An ethical bank?
The World Bank tries to reinvent itself.
The World Bank – the globe’s largest anti-poverty agency – has a new chief. Jim Yong Kim, an activist doctor whose five-year term began on 1 July, will have his work cut out for him. Running the 9,000-employee development powerhouse has always been one of the toughest jobs in the world, and a successful bank chief must be in almost equal measures a diplomat, financier and intellectual.
How to lift people out of poverty – the Bank’s main mission – remains one of the enduring mysteries of modern economics. A vast body of research and experience fails to provide any simple lessons. Like his 11 predecessors as Bank president, Kim will need considerable diplomatic poise. The organisation has 188 member nations all wanting a say in how it works. With a loan book of roughly $200bn, it is a formidable financial institution. Last year alone it committed $57bn to developing nations.
As if this were not challenge enough, the World Bank has gone through something of an identity crisis in recent years. Not long ago it was the biggest single source of lending for many poor countries, funding everything from massive dam and road projects to health and education plans. Recently, however, some of its most reliable clients – notably China and India – have become less reliant on its largesse. Meanwhile, the World Bank is left with crisis-ridden states like Sudan and Haiti, some of the hardest nations to assist. As its financial importance shrinks, the World Bank has needed to forge a new role.
At the heart of the Bank’s soul searching is a surprising statistic. Despite a global recession and surging food prices, poverty has been falling in all parts of the globe for the first time since the World Bank started collecting figures in 1981. In 2010 the number of people living on less than $1.25 a day – the Bank’s definition of extreme poverty – was about half the level it was in 1990. As a result, the world hit the United Nations’ target of halving poverty between 1990 and 2015 five years ahead of schedule. The share of the world’s population below the poverty line has plunged from 43 per cent in 1990 to 22 per cent in 2008.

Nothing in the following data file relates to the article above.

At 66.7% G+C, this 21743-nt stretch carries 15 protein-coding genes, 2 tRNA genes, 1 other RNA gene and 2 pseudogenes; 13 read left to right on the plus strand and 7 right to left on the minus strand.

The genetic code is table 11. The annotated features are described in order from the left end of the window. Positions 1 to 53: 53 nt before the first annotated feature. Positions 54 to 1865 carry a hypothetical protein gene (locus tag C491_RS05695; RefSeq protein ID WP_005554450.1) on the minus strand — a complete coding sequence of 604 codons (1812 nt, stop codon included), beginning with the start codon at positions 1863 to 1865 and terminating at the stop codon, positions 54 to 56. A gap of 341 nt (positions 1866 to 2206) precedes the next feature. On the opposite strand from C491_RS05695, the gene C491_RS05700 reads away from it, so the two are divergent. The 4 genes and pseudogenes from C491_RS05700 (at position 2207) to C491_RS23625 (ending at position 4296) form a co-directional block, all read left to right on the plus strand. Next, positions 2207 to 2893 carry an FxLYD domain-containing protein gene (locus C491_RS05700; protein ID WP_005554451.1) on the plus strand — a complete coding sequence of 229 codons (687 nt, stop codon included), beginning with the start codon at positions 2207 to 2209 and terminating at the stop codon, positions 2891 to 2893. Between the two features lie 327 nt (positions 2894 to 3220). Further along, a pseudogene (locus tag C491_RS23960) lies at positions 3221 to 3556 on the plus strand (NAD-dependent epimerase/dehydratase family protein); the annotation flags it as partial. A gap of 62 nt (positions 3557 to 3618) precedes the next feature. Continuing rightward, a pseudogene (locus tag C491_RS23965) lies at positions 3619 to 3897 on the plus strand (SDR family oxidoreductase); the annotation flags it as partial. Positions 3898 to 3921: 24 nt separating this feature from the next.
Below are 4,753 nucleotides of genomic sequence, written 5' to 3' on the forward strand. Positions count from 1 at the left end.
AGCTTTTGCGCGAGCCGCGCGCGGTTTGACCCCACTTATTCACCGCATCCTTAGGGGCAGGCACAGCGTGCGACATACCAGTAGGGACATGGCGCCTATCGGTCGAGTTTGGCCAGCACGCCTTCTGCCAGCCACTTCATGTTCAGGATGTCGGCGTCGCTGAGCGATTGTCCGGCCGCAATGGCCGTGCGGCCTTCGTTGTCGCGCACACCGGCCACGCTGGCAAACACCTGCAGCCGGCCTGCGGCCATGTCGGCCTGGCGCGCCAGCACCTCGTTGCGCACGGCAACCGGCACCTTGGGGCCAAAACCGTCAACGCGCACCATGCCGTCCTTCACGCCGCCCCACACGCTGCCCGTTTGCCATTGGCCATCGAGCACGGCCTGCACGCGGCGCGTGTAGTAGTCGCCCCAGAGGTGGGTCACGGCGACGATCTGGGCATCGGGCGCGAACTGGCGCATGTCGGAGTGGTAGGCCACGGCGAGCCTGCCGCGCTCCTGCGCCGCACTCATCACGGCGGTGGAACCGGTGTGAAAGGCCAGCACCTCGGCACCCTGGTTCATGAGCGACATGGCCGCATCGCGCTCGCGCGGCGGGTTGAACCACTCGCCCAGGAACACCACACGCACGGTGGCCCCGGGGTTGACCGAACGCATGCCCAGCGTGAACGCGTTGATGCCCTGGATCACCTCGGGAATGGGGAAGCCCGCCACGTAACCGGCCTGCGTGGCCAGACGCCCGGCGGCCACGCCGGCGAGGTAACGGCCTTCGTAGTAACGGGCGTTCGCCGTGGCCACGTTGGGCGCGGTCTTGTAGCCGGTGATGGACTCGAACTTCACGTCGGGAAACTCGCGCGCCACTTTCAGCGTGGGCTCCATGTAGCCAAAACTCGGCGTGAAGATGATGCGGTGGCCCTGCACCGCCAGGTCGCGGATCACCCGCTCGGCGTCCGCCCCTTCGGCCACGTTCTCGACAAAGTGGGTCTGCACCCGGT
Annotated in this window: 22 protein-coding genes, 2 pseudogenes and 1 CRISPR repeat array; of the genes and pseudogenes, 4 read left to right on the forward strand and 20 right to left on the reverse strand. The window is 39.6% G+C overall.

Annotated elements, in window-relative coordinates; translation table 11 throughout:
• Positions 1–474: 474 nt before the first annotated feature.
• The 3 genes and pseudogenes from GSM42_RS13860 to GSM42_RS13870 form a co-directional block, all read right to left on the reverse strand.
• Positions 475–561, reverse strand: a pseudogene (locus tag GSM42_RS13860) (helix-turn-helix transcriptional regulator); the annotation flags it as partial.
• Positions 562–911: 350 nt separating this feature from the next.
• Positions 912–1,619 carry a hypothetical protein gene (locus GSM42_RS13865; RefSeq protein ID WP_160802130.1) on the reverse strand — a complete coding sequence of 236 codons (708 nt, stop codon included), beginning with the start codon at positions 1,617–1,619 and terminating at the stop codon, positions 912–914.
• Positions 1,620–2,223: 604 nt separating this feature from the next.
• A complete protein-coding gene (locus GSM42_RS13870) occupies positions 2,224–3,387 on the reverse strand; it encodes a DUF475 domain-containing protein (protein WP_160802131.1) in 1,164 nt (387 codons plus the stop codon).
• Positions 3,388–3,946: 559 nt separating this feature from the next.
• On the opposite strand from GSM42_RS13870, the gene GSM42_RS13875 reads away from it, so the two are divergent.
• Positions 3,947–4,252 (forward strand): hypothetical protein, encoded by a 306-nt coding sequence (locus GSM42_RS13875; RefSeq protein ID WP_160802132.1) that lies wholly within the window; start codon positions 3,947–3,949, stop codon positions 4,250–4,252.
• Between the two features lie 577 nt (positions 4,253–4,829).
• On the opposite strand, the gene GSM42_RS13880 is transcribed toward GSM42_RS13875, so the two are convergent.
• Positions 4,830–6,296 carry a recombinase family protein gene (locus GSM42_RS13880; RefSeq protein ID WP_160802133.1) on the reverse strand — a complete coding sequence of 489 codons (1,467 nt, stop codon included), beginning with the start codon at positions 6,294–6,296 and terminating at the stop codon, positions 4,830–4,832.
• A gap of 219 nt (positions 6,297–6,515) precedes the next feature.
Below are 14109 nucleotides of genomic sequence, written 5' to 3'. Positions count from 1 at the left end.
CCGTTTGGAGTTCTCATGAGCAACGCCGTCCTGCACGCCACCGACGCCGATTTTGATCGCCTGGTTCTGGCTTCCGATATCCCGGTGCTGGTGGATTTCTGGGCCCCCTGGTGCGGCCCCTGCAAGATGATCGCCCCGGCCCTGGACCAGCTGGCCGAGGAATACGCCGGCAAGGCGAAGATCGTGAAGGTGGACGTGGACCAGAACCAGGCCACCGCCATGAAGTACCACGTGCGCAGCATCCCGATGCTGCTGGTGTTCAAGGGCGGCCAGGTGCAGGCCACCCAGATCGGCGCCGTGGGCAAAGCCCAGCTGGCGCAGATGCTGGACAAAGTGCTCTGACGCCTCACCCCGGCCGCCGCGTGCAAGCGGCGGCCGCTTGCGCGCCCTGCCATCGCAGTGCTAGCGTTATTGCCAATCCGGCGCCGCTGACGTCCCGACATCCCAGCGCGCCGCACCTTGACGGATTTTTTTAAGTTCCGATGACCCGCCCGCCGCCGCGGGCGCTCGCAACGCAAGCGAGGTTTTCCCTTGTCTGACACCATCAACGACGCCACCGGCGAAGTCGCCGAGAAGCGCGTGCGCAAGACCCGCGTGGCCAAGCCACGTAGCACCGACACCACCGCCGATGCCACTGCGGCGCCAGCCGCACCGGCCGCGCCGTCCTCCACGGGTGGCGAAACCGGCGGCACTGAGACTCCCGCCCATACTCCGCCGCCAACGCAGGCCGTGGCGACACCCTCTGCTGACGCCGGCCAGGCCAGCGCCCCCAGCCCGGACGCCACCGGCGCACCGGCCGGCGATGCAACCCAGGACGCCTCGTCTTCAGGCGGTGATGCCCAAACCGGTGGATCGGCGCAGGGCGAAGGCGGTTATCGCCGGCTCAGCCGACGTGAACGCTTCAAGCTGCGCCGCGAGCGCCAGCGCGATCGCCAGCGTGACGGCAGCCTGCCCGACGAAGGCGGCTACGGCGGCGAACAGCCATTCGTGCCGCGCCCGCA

The biggest progress has been made in China. This nation alone has managed to lift 660 million out of poverty since 1981. But China is not the only nation to be making economic progress. Developing nations through Asia, Africa and Latin America have been enjoying far faster rates of economic growth. "The reward has been ready access to international capital markets, which has meant that World Bank money is less important," says Claudio Loser, a former director of the Western Hemisphere for the International Monetary Fund. Last year the Bank’s net funding for middle-income countries, such as Turkey, was a mere $8bn. That compares to $910bn in private inflows into emerging markets in the same year, according to the Institute for International Finance.
Dr Kim takes over an institution in flux. Its financial heft has failed to keep pace with expanding global capital flows. It is also less likely to be able to boss poor nations around than it did in the past. Nonetheless, the Bank remains the globe’s leading source of expertise on development. While extreme poverty appears to be retreating, over 2bn people still struggle to meet their basic needs. A dynamic World Bank is as necessary as ever.
This article can be read in full in economia.